Ian Crossfield

Photo of Ian Crossfield

April 2022 Mentor Spotlight 

Department: Physics & Astronomy

Describe your work in a few sentences that we can all understand:  I discover and study new planets in other solar systems, as well as studying the stars that these planets are orbiting. We use a combination of ground-based astronomical observatories, space telescopes, and theoretical models to build as complete a picture as possible of these extrasolar planets. Long-term goals include gaining a better sense of how our own Solar System fits in with other planetary systems throughout our Milky Way Galaxy, as well as -- eventually! -- searching for signs of life beyond the Earth.


Q: What does your research look like on a day-to-day basis? What do you spend most of your time doing?

A: My work involves a mix of conducting observations at observatories around the world, writing computer code to analyze the astronomical data that we acquire, and reading the latest scientific literature to keep abreast of new discoveries in the field.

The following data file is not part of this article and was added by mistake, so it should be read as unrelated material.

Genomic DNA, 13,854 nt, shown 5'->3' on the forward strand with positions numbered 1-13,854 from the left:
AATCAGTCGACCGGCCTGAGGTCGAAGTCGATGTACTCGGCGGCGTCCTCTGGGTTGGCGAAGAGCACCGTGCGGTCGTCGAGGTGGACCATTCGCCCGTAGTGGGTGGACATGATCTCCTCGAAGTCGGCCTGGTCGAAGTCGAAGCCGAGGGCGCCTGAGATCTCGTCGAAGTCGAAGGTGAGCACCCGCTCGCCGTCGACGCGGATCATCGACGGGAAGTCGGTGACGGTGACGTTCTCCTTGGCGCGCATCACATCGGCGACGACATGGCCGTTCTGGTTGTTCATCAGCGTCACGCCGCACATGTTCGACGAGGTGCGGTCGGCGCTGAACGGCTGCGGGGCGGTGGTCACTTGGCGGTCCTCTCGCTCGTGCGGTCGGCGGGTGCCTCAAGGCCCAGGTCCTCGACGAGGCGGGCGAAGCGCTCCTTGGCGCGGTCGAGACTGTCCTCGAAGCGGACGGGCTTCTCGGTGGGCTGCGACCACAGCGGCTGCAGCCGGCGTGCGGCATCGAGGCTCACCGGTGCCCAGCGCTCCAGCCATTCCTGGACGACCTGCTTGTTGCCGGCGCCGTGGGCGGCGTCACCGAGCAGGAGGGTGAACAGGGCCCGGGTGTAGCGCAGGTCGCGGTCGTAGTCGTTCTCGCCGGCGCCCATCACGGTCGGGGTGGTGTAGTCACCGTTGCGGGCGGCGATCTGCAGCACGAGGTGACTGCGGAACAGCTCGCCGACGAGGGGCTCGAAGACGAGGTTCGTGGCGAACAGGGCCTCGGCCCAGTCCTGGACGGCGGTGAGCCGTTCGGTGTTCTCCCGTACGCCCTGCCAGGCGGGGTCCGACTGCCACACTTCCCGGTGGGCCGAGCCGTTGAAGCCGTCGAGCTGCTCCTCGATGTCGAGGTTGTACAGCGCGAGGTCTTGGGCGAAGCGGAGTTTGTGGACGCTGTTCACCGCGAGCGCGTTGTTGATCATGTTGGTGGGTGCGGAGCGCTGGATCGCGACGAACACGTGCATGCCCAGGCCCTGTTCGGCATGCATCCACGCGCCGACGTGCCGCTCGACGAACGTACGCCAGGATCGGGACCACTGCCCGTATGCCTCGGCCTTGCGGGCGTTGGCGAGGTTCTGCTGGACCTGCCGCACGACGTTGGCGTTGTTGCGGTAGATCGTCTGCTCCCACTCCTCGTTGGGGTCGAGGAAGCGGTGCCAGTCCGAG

Q: How did you first get interested in doing research or creative work?

A: I started my post-university career as an engineer at NASA's Jet Propulsion Laboratory. During my time there I was involved in the development of several new observatories designed to study other solar systems; eventually I realized that I would rather be using telescopes like these instead of just designing them for others to use. I haven't stopped since!


Q: What do students in your discipline learn by doing research that they wouldn’t learn by just taking classes?

A: Practical statistics, programming, and data analysis. How to write a compelling and persuasive scientific proposal. How to digest and critique peer-reviewed papers. Planning and conducting astronomical observations with the top observatories around (or out of!) the world.


Q: What do you find to be the most exciting part of doing research or creative work? What makes this line of work meaningful and interesting to you?

A: In this field, I still get a thrill knowing that I can regularly analyze a new data set from some observatory and realize that I'm the first human in all of history to know something new about the planet I'm studying -- it's size, it's mass, the composition of its atmosphere, and so on.


Q: How do you spend your time outside of work?

A: Outside of work I enjoy reading, hiking, board games, woodworking -- and when I can manage it, slipping in some extra research on the side.